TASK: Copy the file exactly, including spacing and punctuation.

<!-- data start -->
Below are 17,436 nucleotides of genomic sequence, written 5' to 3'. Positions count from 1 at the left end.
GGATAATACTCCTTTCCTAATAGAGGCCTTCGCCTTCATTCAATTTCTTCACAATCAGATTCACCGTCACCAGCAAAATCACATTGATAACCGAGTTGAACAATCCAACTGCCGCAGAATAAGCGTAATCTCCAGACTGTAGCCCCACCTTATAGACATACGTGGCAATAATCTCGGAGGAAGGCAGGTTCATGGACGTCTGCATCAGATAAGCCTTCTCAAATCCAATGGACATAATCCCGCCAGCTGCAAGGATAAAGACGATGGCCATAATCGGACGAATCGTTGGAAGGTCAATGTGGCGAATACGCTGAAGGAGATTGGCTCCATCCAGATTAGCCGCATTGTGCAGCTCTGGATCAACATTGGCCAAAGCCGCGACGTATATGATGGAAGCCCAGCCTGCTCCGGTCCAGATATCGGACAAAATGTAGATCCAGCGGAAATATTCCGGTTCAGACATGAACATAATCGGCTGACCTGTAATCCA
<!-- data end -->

Below are 17,436 nucleotides of genomic sequence, written 5' to 3'. Positions count from 1 at the left end.
GGATAATACTCCTTTCCTAATAGAGGCCTTCGCCTTCATTCAATTTCTTCACAATCAGATTCACCGTCACCAGCAAAATCACATTGATAACCGAGTTGAACAATCCAACTGCCGCAGAATAAGCGTAATCTCCAGACTGTAGCCCCACCTTATAGACATACGTGGCAATAATCTCGGAGGAAGGCAGGTTCATGGACGTCTGCATCAGATAAGCCTTCTCAAATCCAATGGACATAATCCCGCCAGCTGCAAGGATAAAGACGATGGCCATAATCGGACGAATCGTTGGAAGGTCAATGTGGCGAATACGCTGAAGGAGATTGGCTCCATCCAGATTAGCCGCATTGTGCAGCTCTGGATCAACATTGGCCAAAGCCGCGACGTATATGATGGAAGCCCAGCCTGCTCCGGTCCAGATATCGGACAAAATGTAGATCCAGCGGAAATATTCCGGTTCAGACATGAACATAATCGGCTGACCTGTAATCCA